Figure 2
AR immunoblot and immunohistochemistry in prostate from transgenic and wild-type mice. (A) Anti-AR immunoblot. Lanes 1 and 2, VP from transgenic and wild-type, respectively; lanes 3 and 4, DLP from transgenic and wild-type, respectively. (B–E ...

Histological Analysis of mAR Transgenic Mice.

Prostates from mice in each of the three founder lines expressing the mAR transgene (2R1, 23R1, and 2R2) were collected for histological study. Mice with dysplastic glands in the VP or DPL were found in all three lineages (see below), whereas dysplasia was not found in any age-matched wild-type littermate controls. This difference in the presence of dysplasia between the transgenic and wild-type mice indicated that the dysplastic lesions were because of the expressed AR and were not the result of insertional mutagenesis. Results from the initially established 2R1 line versus wild-type littermate controls are summarized in Table Table1,1, and examples are shown in Fig. Fig.3.3. Statistical analysis indicated that the development of dysplasia was significantly greater in the transgenic mice versus wild-type littermate controls (one-tailed Student's t test, P = 0.0023), as was the development of severe dysplasia (one-tailed Student's t test, P = 0.0062). The development of dysplasia was strongly age-dependent, as it was not found in mice younger than 12 months.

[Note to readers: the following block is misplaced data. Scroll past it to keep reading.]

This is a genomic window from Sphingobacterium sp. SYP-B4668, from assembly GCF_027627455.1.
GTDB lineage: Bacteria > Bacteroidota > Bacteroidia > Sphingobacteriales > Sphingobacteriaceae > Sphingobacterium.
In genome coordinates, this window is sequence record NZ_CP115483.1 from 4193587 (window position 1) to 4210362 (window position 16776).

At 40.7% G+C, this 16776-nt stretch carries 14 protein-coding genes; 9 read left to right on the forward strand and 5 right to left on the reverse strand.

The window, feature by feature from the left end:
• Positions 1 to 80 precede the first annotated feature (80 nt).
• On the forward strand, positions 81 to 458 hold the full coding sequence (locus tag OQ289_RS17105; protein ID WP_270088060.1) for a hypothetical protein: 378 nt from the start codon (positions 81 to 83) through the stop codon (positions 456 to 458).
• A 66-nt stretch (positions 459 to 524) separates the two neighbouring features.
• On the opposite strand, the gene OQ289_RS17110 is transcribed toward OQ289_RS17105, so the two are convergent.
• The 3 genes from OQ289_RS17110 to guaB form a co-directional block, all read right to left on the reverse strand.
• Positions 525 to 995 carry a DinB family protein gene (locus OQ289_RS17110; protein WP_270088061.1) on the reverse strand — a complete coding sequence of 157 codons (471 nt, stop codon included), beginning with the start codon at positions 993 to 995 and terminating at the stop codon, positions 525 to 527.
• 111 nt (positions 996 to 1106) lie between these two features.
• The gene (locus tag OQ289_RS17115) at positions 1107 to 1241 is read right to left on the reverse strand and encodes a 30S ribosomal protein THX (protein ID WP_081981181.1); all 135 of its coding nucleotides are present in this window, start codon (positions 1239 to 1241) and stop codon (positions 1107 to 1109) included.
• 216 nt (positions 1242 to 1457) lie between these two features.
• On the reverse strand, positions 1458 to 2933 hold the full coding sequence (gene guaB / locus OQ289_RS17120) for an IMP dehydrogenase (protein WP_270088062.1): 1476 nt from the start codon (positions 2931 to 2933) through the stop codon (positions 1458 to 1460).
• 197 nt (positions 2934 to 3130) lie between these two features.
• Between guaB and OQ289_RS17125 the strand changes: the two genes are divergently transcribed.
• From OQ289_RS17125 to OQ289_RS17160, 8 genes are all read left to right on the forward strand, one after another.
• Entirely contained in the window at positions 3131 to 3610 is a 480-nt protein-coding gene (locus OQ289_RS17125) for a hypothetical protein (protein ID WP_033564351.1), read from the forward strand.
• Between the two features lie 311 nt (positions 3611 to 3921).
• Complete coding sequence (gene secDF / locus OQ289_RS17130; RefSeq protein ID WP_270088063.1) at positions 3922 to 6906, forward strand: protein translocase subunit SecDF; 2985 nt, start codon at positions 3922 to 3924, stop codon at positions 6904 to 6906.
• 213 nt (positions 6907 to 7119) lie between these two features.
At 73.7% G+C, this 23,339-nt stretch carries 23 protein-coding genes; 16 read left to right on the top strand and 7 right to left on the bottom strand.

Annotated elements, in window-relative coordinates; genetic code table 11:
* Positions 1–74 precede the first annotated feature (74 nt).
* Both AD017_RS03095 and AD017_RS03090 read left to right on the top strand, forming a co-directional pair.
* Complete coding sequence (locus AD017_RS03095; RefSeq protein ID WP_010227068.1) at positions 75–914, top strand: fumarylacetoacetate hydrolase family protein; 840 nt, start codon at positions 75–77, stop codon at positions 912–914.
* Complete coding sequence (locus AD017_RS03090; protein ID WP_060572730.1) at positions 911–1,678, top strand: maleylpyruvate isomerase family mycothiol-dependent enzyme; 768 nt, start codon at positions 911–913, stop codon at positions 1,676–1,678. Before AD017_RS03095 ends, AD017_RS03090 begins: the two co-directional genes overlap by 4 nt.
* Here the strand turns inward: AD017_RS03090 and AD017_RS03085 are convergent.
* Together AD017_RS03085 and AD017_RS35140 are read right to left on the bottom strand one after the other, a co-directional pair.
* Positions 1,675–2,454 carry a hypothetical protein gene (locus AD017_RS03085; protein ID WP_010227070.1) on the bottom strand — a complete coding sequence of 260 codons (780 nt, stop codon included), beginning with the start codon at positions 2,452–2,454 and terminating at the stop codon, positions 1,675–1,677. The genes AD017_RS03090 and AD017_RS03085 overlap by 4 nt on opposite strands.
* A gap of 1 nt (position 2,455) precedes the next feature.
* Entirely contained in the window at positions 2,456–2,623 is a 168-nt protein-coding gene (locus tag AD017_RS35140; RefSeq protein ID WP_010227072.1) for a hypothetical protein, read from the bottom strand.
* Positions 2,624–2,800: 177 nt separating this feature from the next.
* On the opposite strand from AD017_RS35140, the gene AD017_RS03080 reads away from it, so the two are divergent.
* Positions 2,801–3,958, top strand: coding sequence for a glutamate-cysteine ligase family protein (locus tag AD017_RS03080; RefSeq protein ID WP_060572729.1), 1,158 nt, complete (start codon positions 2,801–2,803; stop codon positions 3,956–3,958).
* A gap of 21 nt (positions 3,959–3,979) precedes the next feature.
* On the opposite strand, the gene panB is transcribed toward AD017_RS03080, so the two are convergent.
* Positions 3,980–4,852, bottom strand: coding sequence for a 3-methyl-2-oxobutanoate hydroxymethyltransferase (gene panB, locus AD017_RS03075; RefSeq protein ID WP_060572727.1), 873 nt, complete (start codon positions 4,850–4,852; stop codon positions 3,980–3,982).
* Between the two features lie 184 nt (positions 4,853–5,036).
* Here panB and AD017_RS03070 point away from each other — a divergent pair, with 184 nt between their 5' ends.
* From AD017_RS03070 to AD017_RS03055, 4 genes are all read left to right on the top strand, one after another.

Table 1
Histological outcomes of 2R1 lineage Pb-mAR versus wild-type littermate control mice
Figure 3
PIN in prostates from aged Pb-mAR transgenic mice. (A) Moderate grade PIN in DLP (hematoxylin/eosin, ×600). (B) High-grade PIN in DLP among normal glands (hematoxylin/eosin, ×60). (C) High-grade PIN in DLP (hematoxylin/eosin, ...

An example of a moderate to severely dysplastic lesion in the DLP of a 2R1 founder line mouse is illustrated in Fig. Fig.33A. Fig. Fig.33B is a low-power micrograph of several severely dysplastic lesions in the DLP, some showing a cribriform growth pattern in which intraluminal glands appear to form within the original gland. At higher power the severely dysplastic lesions were further characterized by pronounced epithelial cell crowding, enlarged vesicular nuclei that often contained one or more prominent nucleoli, and apoptotic cells (Fig. (Fig.33C). These lesions shared the cytological and histological features that characterize high-grade dysplastic lesions in human prostate, generally referred to as high-grade prostatic intraepithelial neoplasia (PIN), which appear to be precursor lesions to PCa (47).